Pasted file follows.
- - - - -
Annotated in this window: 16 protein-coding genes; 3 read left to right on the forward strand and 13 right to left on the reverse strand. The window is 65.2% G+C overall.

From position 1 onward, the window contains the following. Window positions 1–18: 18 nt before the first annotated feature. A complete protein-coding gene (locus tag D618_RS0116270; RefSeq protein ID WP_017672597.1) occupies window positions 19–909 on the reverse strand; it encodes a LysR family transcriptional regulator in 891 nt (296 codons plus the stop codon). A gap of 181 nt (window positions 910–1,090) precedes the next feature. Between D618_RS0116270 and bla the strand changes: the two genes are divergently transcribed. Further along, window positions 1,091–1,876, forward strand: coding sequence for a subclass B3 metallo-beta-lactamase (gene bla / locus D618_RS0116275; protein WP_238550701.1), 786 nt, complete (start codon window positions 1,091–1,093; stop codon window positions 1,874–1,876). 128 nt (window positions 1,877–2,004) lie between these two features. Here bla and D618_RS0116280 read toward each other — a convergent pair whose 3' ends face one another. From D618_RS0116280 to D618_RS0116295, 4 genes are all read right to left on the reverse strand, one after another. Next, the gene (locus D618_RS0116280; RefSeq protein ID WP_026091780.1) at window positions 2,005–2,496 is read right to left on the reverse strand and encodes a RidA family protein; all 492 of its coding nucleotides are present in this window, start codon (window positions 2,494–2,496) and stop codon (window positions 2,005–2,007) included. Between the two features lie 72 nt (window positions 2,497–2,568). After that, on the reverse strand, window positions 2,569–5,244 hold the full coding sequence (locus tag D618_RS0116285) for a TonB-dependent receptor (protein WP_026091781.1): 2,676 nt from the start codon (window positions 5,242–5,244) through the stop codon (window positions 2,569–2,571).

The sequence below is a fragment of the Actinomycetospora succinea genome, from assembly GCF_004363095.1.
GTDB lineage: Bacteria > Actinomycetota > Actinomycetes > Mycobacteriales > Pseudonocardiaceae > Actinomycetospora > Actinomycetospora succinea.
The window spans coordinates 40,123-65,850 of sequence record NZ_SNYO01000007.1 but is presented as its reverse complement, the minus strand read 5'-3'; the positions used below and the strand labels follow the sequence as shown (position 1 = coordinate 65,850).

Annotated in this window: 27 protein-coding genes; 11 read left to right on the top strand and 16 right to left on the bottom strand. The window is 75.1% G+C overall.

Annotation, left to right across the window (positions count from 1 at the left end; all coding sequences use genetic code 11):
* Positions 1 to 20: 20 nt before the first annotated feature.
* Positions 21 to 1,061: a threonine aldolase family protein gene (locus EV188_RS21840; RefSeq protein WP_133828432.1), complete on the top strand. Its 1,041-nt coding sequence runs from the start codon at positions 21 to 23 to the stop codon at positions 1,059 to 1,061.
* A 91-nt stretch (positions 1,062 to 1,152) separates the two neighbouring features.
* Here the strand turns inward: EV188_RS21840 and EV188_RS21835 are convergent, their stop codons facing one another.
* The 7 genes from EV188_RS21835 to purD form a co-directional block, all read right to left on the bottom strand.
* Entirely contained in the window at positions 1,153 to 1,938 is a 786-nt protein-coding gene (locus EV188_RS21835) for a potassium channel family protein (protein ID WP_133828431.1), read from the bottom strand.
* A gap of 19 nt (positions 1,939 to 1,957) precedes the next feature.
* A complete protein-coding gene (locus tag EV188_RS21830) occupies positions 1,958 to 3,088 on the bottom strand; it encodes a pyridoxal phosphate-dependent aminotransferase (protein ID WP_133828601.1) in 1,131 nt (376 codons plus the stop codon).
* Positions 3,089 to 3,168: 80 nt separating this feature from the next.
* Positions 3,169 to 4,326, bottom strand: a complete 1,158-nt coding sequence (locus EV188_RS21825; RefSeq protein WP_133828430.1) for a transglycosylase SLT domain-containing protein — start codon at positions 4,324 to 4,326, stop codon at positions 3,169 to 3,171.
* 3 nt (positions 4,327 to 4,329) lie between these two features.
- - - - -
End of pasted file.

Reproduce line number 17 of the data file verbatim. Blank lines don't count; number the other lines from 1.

* Positions 3,169 to 4,326, bottom strand: a complete 1,158-nt coding sequence (locus EV188_RS21825; RefSeq protein WP_133828430.1) for a transglycosylase SLT domain-containing protein — start codon at positions 4,324 to 4,326, stop codon at positions 3,169 to 3,171.